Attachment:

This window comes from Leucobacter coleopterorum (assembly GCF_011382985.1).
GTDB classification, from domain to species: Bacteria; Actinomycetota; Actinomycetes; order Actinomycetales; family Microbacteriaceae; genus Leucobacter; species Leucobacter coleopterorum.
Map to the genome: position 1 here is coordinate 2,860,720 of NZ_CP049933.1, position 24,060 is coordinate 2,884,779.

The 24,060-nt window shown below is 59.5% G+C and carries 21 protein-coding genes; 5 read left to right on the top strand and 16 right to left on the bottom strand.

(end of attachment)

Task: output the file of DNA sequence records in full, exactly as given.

This window comes from Leucobacter coleopterorum (assembly GCF_011382985.1).
GTDB classification, from domain to species: Bacteria; Actinomycetota; Actinomycetes; order Actinomycetales; family Microbacteriaceae; genus Leucobacter; species Leucobacter coleopterorum.
Map to the genome: position 1 here is coordinate 2,860,720 of NZ_CP049933.1, position 24,060 is coordinate 2,884,779.

The 24,060-nt window shown below is 59.5% G+C and carries 21 protein-coding genes; 5 read left to right on the top strand and 16 right to left on the bottom strand.